The most important date on the St. Louis Rams calendar isn't the NFL combine, NFL Draft or their 2015 regular season kickoff. The city of St. Louis has until Jan. 28 to present Rams owner Stan Kroenke with plans for a stadium or else Kroenke will move forward with his plans to move the Rams back to Los Angeles.
Last year Kroenke hinted at his motives by purchasing a 60-acre plot in Inglewood, California. The surrounding 300 acres needed for the development of an NFL stadium was owned the Stockbridge Capital Group. As part of the "City of Champions Revitalization Project," Kroenke and his development group have conjoined at the hip with the Stockbridge Group on the surrounding acreage.
The Rams actually originated in Cleveland and lived a nomadic existence since then, but like Monica and Quincy in Love and Basketball, L.A. has always seemed like home. The Los Angeles Raiders were given their own ESPN 30 For 30, but the L.A. Rams era has gone somewhat unheralded. In fact, the fragmentation created by Oakland's move to L.A., in addition to their success under Al Davis' stewardship contributed to late owner Georgia Frontiere's decision to relocate the franchise to St. Louis.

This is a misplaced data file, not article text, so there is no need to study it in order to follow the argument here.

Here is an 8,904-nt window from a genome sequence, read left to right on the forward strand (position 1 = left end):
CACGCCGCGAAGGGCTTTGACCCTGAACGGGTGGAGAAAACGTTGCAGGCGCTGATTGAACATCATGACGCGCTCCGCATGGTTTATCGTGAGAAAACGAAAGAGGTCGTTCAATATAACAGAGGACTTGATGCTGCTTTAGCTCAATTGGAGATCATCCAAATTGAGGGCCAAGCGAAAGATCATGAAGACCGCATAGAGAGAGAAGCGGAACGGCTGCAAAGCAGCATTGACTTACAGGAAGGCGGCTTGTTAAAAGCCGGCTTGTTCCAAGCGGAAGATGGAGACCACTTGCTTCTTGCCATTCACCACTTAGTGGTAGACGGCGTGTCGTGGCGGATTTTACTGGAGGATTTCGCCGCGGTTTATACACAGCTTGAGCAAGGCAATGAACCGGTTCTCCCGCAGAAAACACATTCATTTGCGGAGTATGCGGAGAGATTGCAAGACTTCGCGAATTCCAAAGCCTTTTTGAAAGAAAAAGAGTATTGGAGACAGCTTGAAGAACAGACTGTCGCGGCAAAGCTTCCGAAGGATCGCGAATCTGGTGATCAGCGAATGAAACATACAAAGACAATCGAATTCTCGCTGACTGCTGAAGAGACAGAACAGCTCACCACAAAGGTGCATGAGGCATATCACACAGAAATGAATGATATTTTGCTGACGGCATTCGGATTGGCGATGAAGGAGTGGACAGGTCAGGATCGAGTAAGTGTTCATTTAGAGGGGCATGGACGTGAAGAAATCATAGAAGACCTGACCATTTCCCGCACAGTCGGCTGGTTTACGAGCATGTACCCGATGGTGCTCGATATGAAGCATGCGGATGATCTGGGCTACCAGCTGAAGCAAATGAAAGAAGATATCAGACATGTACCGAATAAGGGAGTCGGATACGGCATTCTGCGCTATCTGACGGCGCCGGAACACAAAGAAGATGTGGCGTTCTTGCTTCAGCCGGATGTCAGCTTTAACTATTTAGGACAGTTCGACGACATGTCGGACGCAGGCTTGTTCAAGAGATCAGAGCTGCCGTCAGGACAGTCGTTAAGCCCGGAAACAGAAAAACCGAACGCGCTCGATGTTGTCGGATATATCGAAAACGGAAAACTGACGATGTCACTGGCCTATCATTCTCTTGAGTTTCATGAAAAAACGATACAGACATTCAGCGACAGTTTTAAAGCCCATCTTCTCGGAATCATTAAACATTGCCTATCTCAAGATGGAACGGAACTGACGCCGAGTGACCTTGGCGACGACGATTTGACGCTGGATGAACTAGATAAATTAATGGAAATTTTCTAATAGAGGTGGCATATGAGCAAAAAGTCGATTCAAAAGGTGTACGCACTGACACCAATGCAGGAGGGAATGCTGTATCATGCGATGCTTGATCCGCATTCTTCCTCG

According to NFL bylaws, any franchise interested in relocating would have between New Year's Day and February 15, meaning the Rams are eyeing 2016 as their L.A. premiere. Missouri Governor Jay Nixon and other state officials have vowed to battle for the Rams to stay, but don't seem keen on a bidding war.
For current head Jeff Fisher, it would be a homecoming. Fisher was born in Southern California, attended USC and has constantly turned up in conversations as a candidate to coach the Trojans since Pete Carroll left the program for Seattle. However, it's out of his hands.
There's still hope for St. Louis. Relocation rules stipulate that a franchise must negotiate in good faith and exhaust every option with their current city before enacting a move.